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Rituals, Routines and Rewards that Recharge Your Life

Recharge Your Life
December 2018

Tactics exist to eliminate distractions, maintain focus and continue flourishing at a high level.

Even when you are enamored with your profession, there are times when it will feel like a grind. In the rental housing industry, where consistency is key, periodic declines in performance are unwelcome.

Tactics exist to eliminate distractions, maintain focus and continue flourishing at a high level, many of them daily habits that help recharge the mindset. A panel of experts at NAA’s Apartmentalize shared some of these techniques in the session “Rituals, Routines and Rewards that Recharge Your Life.”

“One thing that’s really made an impact in my life is identifying a morning ritual,” says Jennifer Staciokas, Senior Vice President of Training and Marketing for Pinnacle. “And I always try to spend at least one hour per day doing something to better my life.”

Staciokas’ morning ritual consists of drinking eight ounces of water, meditating, then reading a passage from The Daily Stoic. When her personal routine ends, she begins her professional routine, which includes reading the LinkedIn Daily Rundown. She repeats her morning routine prior to bedtime.

At the conclusion of each day, she asks herself what she did well, where she can improve and what she can do better. While she recommends establishing routines, she advises that they shouldn’t come at the expense of your flexibility or ability to modify.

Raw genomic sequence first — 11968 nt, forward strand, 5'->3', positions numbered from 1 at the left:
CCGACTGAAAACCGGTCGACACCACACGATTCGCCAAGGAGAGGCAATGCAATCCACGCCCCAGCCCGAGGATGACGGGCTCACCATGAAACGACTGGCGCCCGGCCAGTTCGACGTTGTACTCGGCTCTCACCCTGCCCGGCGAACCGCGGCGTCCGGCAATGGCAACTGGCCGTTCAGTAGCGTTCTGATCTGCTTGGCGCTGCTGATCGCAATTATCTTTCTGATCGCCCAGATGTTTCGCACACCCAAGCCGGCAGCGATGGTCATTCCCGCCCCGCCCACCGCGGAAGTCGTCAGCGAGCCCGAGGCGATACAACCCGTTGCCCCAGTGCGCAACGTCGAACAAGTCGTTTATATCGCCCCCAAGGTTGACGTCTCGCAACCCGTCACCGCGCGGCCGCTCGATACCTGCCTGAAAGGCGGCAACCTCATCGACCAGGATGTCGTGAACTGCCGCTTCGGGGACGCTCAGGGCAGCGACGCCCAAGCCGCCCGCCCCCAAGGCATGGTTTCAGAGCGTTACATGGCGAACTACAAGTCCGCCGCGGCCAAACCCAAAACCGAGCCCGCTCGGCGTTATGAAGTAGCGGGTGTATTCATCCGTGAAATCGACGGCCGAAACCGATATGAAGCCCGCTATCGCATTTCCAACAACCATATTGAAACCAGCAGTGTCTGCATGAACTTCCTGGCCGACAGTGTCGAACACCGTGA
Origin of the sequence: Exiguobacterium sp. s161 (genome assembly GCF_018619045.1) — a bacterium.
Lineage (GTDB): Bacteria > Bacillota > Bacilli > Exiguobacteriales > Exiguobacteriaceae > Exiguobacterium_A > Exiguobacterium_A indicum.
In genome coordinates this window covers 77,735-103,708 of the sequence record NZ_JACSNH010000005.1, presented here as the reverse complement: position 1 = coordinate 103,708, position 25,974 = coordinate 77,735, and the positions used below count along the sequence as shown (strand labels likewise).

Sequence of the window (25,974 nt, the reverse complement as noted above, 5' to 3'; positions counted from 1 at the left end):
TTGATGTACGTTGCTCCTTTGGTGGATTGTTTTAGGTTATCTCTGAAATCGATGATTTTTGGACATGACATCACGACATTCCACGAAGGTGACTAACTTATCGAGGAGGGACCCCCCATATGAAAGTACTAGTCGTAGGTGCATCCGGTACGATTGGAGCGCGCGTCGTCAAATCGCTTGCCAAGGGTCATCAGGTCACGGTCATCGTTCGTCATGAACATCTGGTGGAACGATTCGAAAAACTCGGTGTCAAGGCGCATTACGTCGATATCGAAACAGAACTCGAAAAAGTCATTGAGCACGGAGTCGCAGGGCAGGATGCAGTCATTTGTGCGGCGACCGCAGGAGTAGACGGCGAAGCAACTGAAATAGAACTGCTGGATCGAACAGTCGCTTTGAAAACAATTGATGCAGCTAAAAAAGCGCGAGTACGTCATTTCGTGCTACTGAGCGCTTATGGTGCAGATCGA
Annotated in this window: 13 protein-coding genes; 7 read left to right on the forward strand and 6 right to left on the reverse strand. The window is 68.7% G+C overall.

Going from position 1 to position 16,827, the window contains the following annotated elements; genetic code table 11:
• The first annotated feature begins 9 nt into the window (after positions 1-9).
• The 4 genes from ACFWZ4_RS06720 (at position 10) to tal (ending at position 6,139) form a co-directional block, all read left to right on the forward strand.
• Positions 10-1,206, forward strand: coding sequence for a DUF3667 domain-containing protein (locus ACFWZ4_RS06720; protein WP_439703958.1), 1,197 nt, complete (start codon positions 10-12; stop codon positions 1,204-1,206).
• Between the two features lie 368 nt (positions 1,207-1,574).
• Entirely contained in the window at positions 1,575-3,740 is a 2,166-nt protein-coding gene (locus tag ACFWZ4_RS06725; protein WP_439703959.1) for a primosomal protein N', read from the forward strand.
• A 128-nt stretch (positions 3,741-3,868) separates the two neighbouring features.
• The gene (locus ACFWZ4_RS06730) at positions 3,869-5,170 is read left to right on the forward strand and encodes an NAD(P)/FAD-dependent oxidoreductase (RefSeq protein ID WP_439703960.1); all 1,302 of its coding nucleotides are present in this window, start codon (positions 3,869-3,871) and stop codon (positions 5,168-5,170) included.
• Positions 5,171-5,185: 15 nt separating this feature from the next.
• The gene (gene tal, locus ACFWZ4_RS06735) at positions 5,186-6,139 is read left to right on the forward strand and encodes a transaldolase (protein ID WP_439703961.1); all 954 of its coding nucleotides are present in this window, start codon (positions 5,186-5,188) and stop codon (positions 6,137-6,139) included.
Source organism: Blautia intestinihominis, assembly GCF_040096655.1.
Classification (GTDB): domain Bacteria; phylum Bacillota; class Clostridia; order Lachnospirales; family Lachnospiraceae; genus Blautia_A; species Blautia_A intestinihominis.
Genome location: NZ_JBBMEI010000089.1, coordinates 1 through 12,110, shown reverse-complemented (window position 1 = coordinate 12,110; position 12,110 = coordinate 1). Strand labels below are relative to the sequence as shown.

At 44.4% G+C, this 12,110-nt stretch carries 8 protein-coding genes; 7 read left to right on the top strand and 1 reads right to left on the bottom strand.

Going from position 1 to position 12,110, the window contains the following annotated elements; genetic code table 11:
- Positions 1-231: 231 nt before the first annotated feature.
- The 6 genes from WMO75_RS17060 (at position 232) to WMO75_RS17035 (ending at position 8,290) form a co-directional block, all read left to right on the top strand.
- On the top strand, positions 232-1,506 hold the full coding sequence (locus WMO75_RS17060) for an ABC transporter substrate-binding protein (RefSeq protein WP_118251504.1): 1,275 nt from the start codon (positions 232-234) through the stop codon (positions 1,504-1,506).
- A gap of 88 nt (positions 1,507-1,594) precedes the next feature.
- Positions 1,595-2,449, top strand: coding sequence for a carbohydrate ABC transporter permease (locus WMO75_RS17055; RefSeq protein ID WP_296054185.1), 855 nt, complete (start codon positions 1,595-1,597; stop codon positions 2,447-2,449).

“There are going to be things that you can’t control, but it’s a matter of how you respond to them,” Staciokas says.

Distractions and stress go hand-in-hand according to Virginia Love, Vice President of Training and Marketing for Waterton Residential. Stress can come from a variety of places, including an overload at the workplace. Love recommends conquering the largest task first rather than trying to manage several projects simultaneously.

“It’s funny because ‘multitasking’ is frequently listed as a job attribute, but that can be a costly misnomer,” Love says. “That typically means you’re juggling too much, doing an average job on several things and not focusing on the primary task.”

Constant and consistent work-related stress can indicate that it’s time to change positions, or even fields, according to the panel.

“Miserable people are those who are outside of their comfort zone,” says Dr. Debbie Phillips, President of The Quadrillion. “They’re not doing what they were born to do. Discover what you were born to do and what your genius zone is.”